SnapStream: The Beefiest DVR You'll Never Own


We’ve covered SnapStream since just about Day 1 here at ZNF and, along the way, struck up a friendship with CEO Rakesh Agrawal – someone we highly respect and enjoy regularly running into at trade show cab lines. As the story goes, SnapStream very successfully pivoted from hobbyist HTPC solution (BeyondTV) to professional grade TV monitoring… with The Daily Show as an early, notable customer. Consisting of terabytes of storage, television transcription, and multi-pane viewing these guys offer all sorts of compelling business intelligence tools and Ars Technica recently visited their Houston office for an exposé worth checking out:

With 30 tuners and 30 TB of storage, SnapStream makes TiVos look like toys

SnapStream’s enterprise DVR clusters together multiple capture servers that all pool together their storage. The servers run Windows Server 2008R2 and the proprietary SnapStream application, and they each contain a stack of hard disk drives in a RAID 5 4+1 configuration. The SnapStream application uses Microsoft SQL Server for storing metadata, and recorded video files are stored on the NTFS-formatted file system as regular files. Larger customers can also use existing SAN or NAS systems […] Video is typically ingested into the SnapStream DVRs directly from a cable feed at 480p, 720p, or 1080i through component inputs on heavy-duty QAM capture cards, thus bypassing the need for CableCard

7 thoughts on “SnapStream: The Beefiest DVR You'll Never Own”

  1. Back in those days, companies had to pay lots to CableLabs to get certified. Maybe $30k or $50k? Nowadays companies can self certify which is more practical, although it’s still probably a complex, niche technology that remains a bitch for the various reasons we’ve previously discussed here.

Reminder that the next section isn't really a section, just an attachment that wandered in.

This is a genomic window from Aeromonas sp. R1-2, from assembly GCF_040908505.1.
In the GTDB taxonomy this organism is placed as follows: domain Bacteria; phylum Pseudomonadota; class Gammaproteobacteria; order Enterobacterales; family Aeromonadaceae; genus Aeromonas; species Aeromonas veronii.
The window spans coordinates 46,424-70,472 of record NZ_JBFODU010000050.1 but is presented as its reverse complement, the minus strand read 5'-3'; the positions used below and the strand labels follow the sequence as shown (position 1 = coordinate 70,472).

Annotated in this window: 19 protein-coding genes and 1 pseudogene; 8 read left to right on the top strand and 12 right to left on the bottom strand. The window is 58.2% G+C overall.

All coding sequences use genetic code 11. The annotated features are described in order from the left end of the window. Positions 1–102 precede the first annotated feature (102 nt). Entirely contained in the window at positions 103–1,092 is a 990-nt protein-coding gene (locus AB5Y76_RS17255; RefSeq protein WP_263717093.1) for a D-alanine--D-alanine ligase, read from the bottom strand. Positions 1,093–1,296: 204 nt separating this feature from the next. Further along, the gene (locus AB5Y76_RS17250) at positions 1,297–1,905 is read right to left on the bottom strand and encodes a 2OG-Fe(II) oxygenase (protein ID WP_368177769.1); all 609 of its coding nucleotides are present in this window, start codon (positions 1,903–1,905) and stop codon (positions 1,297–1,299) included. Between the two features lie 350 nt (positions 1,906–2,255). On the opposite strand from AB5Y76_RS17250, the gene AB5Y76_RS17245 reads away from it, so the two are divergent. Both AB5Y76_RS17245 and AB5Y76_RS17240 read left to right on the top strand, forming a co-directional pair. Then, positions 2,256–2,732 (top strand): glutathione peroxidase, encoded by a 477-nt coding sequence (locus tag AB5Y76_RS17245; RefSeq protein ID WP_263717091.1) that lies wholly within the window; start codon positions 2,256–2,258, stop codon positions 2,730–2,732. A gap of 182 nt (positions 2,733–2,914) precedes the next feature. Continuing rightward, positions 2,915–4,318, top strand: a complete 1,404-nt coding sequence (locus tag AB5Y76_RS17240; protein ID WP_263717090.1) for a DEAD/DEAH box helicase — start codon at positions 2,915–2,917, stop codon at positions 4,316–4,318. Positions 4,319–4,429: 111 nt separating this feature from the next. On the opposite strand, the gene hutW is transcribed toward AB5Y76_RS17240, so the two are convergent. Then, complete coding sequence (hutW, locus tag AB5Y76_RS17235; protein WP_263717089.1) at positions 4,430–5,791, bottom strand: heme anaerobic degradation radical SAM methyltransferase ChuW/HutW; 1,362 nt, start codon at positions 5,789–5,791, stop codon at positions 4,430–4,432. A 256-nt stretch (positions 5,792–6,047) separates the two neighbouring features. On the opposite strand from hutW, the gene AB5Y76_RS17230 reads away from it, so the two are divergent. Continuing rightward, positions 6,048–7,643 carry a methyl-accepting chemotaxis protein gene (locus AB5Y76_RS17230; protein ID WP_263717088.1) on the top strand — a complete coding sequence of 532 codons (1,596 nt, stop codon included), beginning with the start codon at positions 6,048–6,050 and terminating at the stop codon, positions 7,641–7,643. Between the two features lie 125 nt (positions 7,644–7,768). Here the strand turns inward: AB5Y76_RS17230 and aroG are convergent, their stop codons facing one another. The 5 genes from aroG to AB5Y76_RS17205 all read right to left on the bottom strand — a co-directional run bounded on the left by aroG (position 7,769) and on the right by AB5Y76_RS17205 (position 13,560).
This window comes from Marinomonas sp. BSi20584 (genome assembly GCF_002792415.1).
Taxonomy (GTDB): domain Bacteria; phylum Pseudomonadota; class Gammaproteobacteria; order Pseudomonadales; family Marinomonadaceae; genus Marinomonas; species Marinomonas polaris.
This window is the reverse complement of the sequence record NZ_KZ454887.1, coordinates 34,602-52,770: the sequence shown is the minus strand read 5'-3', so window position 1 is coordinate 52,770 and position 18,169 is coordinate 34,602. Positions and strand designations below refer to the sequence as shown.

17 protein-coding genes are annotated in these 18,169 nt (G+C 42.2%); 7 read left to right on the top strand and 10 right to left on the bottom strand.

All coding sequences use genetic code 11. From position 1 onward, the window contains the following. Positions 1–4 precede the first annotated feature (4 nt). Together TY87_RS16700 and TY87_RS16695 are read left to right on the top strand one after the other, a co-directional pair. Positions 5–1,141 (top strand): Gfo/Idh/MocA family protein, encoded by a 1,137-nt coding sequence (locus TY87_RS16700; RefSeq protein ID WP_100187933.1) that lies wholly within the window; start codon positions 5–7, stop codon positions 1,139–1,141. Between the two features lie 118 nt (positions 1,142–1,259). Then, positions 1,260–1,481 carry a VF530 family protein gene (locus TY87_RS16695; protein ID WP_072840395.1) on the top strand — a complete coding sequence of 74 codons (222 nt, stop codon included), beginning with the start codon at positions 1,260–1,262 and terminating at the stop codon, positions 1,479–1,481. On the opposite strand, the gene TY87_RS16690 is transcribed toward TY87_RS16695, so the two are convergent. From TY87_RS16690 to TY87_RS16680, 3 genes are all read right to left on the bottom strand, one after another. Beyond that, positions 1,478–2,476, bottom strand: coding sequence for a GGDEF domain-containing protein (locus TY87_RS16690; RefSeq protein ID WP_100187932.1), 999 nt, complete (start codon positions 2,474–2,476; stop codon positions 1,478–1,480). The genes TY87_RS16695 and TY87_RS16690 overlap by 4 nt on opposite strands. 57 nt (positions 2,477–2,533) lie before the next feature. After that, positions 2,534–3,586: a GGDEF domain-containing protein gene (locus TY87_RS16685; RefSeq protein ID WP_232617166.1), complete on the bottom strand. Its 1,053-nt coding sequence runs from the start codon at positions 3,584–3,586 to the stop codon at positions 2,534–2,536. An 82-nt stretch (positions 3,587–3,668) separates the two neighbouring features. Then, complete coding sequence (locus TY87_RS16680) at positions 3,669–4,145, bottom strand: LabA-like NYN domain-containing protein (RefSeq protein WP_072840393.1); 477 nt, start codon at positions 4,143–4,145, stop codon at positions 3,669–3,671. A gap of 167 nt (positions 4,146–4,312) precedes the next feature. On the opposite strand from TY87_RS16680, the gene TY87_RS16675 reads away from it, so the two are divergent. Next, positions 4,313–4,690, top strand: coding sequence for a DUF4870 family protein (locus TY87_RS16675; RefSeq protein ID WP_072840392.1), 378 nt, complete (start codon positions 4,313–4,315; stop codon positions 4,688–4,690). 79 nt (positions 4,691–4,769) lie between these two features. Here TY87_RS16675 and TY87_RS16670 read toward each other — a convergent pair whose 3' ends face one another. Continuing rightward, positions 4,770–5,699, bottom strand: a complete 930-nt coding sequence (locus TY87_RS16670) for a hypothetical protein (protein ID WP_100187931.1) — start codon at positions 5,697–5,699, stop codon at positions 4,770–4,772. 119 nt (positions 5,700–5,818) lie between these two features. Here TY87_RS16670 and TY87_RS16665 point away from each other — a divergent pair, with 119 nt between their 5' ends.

2. Had one of these at last job. We were trying to allow live TV in classrooms once Comcast killed analog and as a result all of our COAX + Analog tuner investment. The major problem with our box was it couldn’t do live transcoding so everything went out at 10 Mb/s MPEG-2 stream the older capture cards did. In a 802.11g or even highly used 802.11n multiple streams of that size were tough to impossible. We looked at newer boxes for QAM and such but there was zero upgrade path. We had to just throw away $25K investment and start over.

    If I was doing it now. I would get high end PC with some silicondust or ceton tuners running Myth. You can do almost everything they are doing at 20% cost and not rely upon analog hole or cable QAM channel mappings.

    This solution is great if you are the daily show and want to record all the news networks, CSPAN and majors so you can text search of Closed Caption data for keywords. Otherwise it just is overkill and too expensive.

    If they lowered the cost and allowed for external cable card tuners maybe but otherwise nope.

  3. NEW TiVo Roamio Ultimate released
    * record 30 shows at once up to 4,500 HD hours
    * only $129.99 plus service

    The critic reviews all hail TiVo as an innovator and stock price hits all time high. The fastest selling tech item of all time!

    TiVo user community reactions?

    ‘Way too expensive. That’s $30 more than a RoKu! Ridiculous.’
    ‘The remote doesn’t light up! For $130 are they kidding me?’
    ‘I’d upgrade from my TiVo 1 but TiVo won’t give me one for free!’
    ‘Doesn’t have [some minor feature] so TiVo sucks’
    ‘One word. No Android support’


  4. “And SnapStream let me know that they currently have no private individuals as customers—no crazy billionaires with SnapStream systems in their crazy billionaire mansions”

    That’s too bad. If I had to choose between a yacht and a SnapStream, I’d go with the SnapStream. Seems like it’d be a damn fun toy.

    And unlike TiVo, they might even ship it with a learning remote…

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